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APHA Scientific Session and Event Listing
Session: Katrina Related Mental Health Disaster Services for African Americans: Planning for Future Needs and Addressing Unmet Needs
3197.0: Monday, November 06, 2006: 12:30 PM-2:00 PM
Katrina Related Mental Health Disaster Services for African Americans: Planning for Future Needs and Addressing Unmet Needs
In recent days a number of reports have emerged from health officials and health agencies indicating that African Americans in the Gulf Region impacted by Katrina are likely in need of mental health services. Reports of increases in depression, PTSD and anxiety disorders have been observed. Katrina has resulted in enormous psychological strain. Reports of increase in suicides, stress associated with family separations, difficulty by the elderly in rallying the will to move forward under the enormous rebuild efforts have all been reported as contributing to the mental health service needs of Louisiana. Louisiana Department of Mental Health requested a rapid assessment of mental health needs by the Centers for Disease Control and Prevention. Scores of 3 or more on serious mental health indicators represent the need for mental health services. Approximately 46% of those who participated in the assessment process scored 4-5 and were in need of mental health referrals. Approximately 25% scored 7 or more indicating a serious need for immediate mental health services. Inpatient mental health beds in Louisiana were inadequate before Katrina and are predicted now to be much more difficult to find. Combined with these structural difficulties for the provision of mental health services are a number of cultural factors at play that may complicate whether African Americans will seek or utilize mental health services in the face of the Katrina disaster. Several studies indicate that African Americans are less likely to seek specialty mental health services for psychological problems. While studies report they are likely to discuss psychological problems in general medical setting and more likely to seek mental health services when experiencing psychological distress it is unclear in the face of a disaster the magnitude of Katrina whether services, particularly mental health services that are packaged in a culturally competent manner will be available. For many African American’s in need of mental health services, relief is often sought from ministers within church and religious settings if at all. For others considering using mental health disaster counseling, ambivalence has been expressed in bearing their souls to non-minorities. Unfortunately If these mental health needs go untreated they are likely to be a factor in the rebuilding efforts.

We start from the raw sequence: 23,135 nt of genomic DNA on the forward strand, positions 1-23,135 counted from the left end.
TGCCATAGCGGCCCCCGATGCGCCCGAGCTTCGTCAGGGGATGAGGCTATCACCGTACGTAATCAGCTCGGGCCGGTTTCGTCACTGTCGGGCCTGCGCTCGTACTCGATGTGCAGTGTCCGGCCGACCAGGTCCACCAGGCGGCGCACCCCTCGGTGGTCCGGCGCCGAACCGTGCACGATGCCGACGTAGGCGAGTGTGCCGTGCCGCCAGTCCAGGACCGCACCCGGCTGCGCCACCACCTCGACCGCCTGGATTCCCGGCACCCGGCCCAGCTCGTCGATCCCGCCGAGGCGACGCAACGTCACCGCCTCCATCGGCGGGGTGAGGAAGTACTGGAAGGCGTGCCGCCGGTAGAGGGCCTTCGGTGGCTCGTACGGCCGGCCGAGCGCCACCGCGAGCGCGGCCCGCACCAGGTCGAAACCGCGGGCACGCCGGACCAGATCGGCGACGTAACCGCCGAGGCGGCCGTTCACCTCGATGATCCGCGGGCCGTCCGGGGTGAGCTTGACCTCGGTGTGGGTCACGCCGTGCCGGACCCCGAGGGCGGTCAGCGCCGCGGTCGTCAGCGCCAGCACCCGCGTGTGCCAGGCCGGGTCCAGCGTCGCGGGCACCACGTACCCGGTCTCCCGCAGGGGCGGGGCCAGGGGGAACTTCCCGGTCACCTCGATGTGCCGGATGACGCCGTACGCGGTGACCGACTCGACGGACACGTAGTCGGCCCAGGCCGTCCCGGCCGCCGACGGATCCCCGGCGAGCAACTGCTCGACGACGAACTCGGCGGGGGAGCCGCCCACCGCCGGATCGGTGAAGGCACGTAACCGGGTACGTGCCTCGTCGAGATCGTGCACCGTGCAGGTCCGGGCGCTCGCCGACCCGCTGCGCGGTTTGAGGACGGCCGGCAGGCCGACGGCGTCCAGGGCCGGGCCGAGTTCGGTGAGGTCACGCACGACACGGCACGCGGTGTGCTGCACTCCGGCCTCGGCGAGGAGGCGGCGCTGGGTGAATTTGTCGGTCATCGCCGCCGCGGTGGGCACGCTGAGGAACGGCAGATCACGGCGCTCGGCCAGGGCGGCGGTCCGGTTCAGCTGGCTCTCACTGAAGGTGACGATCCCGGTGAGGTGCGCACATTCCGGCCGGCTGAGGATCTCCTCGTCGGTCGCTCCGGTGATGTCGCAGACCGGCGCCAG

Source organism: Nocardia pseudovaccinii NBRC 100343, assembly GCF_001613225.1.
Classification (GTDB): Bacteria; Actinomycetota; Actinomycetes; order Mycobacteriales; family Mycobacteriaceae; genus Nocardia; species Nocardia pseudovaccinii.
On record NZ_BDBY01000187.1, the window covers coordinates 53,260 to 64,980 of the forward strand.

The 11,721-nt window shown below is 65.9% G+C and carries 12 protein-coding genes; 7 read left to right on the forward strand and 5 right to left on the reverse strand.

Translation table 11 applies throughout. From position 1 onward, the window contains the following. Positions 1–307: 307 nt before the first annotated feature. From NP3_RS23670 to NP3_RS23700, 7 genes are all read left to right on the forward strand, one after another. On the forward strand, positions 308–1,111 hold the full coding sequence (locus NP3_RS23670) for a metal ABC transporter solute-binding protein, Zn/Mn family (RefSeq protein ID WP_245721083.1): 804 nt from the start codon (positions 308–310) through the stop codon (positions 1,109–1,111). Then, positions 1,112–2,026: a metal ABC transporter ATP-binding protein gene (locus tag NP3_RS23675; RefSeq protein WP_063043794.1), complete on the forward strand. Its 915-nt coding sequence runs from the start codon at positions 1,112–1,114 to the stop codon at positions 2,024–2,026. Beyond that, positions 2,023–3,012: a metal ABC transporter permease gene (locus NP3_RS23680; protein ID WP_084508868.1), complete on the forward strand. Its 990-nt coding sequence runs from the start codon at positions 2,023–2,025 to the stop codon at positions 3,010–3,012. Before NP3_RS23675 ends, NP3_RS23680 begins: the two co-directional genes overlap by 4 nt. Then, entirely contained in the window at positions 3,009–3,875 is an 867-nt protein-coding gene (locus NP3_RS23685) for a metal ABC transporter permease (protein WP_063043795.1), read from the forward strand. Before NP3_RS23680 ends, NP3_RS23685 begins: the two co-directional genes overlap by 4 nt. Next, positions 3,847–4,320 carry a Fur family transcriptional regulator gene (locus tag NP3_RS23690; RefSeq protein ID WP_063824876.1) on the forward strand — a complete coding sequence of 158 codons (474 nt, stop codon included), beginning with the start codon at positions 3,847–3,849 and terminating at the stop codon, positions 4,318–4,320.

Learning Objectives: At the conclusion of the session, the participant (learner)in this session will be able to: 1)Discuss Louisiana’s response to Katrina with a focus on the role of African American women, overall mental health needs of the African American community and perspectives on culturally specific mental health preparedness for African Americans. 2) Describe first response for mental health services of Gulf Residents. 3) Describe some tools to reframe the current circumstances for themselves and develop action plans to achieve optimal Health and environmental justice.
Presider(s):Vickie M. Mays, PhD, MSPH
Guy Seymour, PhD
Discussant(s):Leslie Cooper, PhD, MPH, BSN, RN
12:30 PMIntroduction
Vickie M. Mays, PhD, MSPH
12:35 PMBlack women as first responders: Understanding the mental health disaster needs of Louisiana
Cheryll Bowers-Stephens, MD, MBA
12:50 PMCulturally- Competent mental health responses to disaster
Kermit Crawford, PhD
1:05 PMRemembering the clergy as first responders
Rueben Warren, DDS, MPH, DrPH
1:20 PMImportance of collecting data on race, ethnicity and primary language to plan culturally specific mental health disaster responses
Vickie M. Mays, PhD, MSPH
See individual abstracts for presenting author's disclosure statement and author's information.
Organized by:Black Caucus of Health Workers
Endorsed by:Community Health Planning and Policy Development; Latino Caucus; Maternal and Child Health; Social Work
CE Credits:CME, Health Education (CHES), Nursing

The 134th Annual Meeting & Exposition (November 4-8, 2006) of APHA